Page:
Many attorneys practice in multiple jurisdictions and appear pro hac vice before courts without being licensed in that state. Since ethical rules differ across jurisdictions, questions often arise about which jurisdiction’s ethical rules apply when an attorney is licensed in one state, but whose conduct occurs or has an impact in another state.
In March, the ABA Standing Committee on Ethics and Professional Responsibility released Formal Opinion 504, which gives guidance on these questions.
Rule 8.5(b) of the Model Rules of Professional Conduct addresses choice-of-law questions regarding which jurisdiction’s ethical rules apply to an attorney’s conduct. For pending disputes, the ethical rules of the jurisdiction in which the tribunal sits apply. For “any other conduct,” the ethical rules of the jurisdiction where the attorney’s conduct occurred apply, unless the “predominant effect” of that conduct is in another jurisdiction.
There have been questions regarding what constitutes “any other conduct,” including whether it applies to investigations, transactions, or any other matter not involving a tribunal, such as conduct occurring before a case is filed. The Ethics Committee explained that the phrase “any other conduct” broadly includes “all other conduct, including conduct in anticipation of a proceeding not yet pending before a tribunal.”
The Committee also noted there has been confusion regarding what constitutes a “predominant effect” and provided the following factors for attorneys to consider:
- Client’s location, residence, and principal place of business
- Where the transaction may occur
- Which jurisdiction’s substantive law applies to the transaction
- Location of the attorney’s office
- Where the attorney is admitted
- Location of opposing counsel and other third parties
- Jurisdiction with the greatest interest in the attorney’s conduct
The complexity in applying a seven-factor test and the relative weight given to each factor means the test may not provide the clarity attorneys seek, particularly in interstate matters or when the effects are felt across state lines. However, it frames the factors to be considered, which is a notable improvement.
The choice-of-law analysis is significant because the ethical rules vary by jurisdiction and can have real-life impacts on the obligations imposed on attorneys. For instance, with respect to trial publicity, for pending cases attorneys must follow the ethical rules of that tribunal. However, for investigations or other disputes not yet pending before a tribunal, attorneys must determine where the “predominant effect” of the statement will be and follow the ethical rules of that jurisdiction.
Such analyses should include weighing factors such as where the client and other potential parties are located, where a potential lawsuit may be filed, where the impact of the public statement will be felt most, and where the attorney is located.
Model Rule 3.6 states that an attorney who is “participating or has participated in the investigation or litigation of a matter shall not make an extrajudicial statement” that the attorney knows or reasonably should know “will have a substantial likelihood of materially prejudicing an adjudicative proceeding in the matter.”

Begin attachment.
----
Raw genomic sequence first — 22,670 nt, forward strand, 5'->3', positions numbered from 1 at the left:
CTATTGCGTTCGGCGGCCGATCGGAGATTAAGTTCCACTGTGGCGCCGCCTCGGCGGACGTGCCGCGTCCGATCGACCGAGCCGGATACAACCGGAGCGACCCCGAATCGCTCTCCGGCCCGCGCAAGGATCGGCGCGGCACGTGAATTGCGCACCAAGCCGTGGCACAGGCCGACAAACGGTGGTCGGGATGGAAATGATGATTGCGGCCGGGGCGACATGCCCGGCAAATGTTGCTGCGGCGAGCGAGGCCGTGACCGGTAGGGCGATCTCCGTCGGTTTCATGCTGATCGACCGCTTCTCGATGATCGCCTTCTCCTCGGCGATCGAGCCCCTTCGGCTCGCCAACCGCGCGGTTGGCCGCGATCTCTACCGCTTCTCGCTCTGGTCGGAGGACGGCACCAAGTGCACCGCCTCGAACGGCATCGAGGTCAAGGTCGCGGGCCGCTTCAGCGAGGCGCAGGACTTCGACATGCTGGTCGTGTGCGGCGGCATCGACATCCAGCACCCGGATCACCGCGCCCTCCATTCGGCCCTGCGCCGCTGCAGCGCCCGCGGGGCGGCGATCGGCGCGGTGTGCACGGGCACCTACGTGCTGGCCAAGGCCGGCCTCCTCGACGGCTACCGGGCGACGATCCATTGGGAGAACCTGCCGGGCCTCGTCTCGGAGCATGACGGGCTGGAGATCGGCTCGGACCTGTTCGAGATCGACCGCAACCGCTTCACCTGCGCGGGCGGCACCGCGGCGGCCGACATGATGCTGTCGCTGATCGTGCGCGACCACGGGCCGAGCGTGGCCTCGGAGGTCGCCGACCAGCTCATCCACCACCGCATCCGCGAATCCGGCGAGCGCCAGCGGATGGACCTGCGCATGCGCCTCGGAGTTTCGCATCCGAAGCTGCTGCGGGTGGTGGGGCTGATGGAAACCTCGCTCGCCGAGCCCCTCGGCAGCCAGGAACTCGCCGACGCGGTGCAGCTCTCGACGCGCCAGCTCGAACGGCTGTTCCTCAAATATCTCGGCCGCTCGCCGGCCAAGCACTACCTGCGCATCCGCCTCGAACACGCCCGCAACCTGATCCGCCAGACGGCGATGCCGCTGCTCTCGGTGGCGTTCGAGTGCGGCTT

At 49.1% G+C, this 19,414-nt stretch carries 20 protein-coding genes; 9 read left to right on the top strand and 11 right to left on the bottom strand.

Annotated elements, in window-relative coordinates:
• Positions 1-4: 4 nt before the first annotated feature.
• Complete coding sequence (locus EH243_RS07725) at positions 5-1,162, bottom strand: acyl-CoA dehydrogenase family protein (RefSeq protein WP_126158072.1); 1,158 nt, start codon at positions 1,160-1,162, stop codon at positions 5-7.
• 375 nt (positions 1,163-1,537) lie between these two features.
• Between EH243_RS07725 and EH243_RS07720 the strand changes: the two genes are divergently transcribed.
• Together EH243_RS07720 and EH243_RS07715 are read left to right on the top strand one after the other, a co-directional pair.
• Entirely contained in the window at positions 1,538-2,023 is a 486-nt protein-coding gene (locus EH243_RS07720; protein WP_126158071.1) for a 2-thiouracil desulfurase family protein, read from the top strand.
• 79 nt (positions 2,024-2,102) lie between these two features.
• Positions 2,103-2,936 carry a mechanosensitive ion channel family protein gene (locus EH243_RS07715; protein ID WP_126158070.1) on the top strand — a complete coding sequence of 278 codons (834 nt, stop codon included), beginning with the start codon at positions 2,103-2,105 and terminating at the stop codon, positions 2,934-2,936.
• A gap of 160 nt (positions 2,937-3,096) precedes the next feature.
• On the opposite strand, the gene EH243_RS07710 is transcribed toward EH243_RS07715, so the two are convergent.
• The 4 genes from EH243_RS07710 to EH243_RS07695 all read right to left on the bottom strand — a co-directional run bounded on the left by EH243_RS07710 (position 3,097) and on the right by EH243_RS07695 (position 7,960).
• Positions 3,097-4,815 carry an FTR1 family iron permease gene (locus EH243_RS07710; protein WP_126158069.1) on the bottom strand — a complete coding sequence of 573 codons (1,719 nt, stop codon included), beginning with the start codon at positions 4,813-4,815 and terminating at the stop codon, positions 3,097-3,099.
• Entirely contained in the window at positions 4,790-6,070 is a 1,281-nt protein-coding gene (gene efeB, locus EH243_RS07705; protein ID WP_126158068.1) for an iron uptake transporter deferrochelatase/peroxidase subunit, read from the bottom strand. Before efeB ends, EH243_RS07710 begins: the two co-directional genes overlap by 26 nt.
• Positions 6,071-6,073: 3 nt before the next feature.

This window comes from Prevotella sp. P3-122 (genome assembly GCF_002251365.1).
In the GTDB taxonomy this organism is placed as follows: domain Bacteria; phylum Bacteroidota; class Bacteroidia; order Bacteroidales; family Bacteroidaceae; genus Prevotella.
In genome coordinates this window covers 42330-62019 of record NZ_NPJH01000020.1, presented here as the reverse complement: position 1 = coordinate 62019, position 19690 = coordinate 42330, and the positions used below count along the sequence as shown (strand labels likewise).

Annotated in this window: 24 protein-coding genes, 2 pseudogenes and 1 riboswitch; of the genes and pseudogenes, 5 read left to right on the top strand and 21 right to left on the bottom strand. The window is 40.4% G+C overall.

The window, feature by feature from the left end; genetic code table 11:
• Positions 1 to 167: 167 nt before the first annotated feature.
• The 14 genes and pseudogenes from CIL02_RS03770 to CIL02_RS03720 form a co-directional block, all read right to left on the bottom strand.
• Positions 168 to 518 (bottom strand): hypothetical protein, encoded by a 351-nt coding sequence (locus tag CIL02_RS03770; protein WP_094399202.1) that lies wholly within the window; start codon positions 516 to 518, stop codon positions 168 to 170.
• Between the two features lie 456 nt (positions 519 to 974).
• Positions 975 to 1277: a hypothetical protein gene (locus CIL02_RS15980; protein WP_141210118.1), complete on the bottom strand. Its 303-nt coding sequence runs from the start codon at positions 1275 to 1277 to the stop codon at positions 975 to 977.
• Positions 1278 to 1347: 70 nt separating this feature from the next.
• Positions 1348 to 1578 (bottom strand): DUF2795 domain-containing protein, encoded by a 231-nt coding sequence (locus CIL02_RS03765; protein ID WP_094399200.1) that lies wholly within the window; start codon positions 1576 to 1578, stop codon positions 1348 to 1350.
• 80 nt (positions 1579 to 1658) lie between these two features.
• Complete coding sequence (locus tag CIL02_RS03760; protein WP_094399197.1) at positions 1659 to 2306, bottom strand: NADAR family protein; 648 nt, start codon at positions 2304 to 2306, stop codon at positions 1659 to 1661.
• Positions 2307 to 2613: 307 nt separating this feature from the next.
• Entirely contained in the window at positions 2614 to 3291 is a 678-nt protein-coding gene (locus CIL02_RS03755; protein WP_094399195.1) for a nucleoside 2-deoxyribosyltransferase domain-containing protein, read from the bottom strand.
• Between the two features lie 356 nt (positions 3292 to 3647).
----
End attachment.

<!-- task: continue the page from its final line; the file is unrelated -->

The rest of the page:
Notably, the Model Rules and the rules of most states do not impose any obligations on attorneys regarding such statements by third parties. By contrast, Florida’s ethical rules require attorneys to “exercise reasonable care to prevent investigators, employees, or other third persons assisting in or associated with a case from making extrajudicial statements that are prohibited.” Virginia’s ethical rules are unique in imposing limitations on trial publicity only when the attorney is involved with “a criminal matter that may be tried by a jury.”
One of the more common choice-of-law issues relates to fee agreements. Ethical rules vary by jurisdiction as to whether the arrangement must be in writing, whether contingency fee agreements must be signed by the client, and whether the fee may be divided among law firms.
When an attorney admitted and practicing in State A is hired by a client based in State B to file a litigation in State C, the attorney must determine which state’s ethical rules apply to drafting the fee agreement. Since the case is not yet before a tribunal, the attorney should determine where the “predominant effect” will be. The Committee suggested that after balancing the factors, attorneys will typically find that the “predominant effect” with respect to entering a fee agreement occurs in the state where the attorney is licensed and practicing, and thus where the attorney will research and prepare for the matter.
The Committee’s opinion also provides guidance on other choice-of-law dilemmas that may arise. Attorneys practicing in multiple jurisdictions should carefully review the Committee’s guidance and be aware of the ethical rules in various jurisdictions that may apply to their conduct. However, it is unclear whether states will embrace the seven-factor “predominant effect” test identified by the Committee.
Thankfully, the Model Rules and several states provide attorneys with a safe harbor whereby attorneys will not be subject to discipline if their conduct conforms to the ethical rules where the attorney reasonably believes the predominant effect of the attorney’s conduct will occur. The question remains whether other states that do not include such a safe harbor will be as forgiving.
This article does not necessarily reflect the opinion of Bloomberg Industry Group, Inc., the publisher of Bloomberg Law and Bloomberg Tax, or its owners.
Sarah Sheridan is a litigation associate at Moore & Van Allen.
Write for Us: Author Guidelines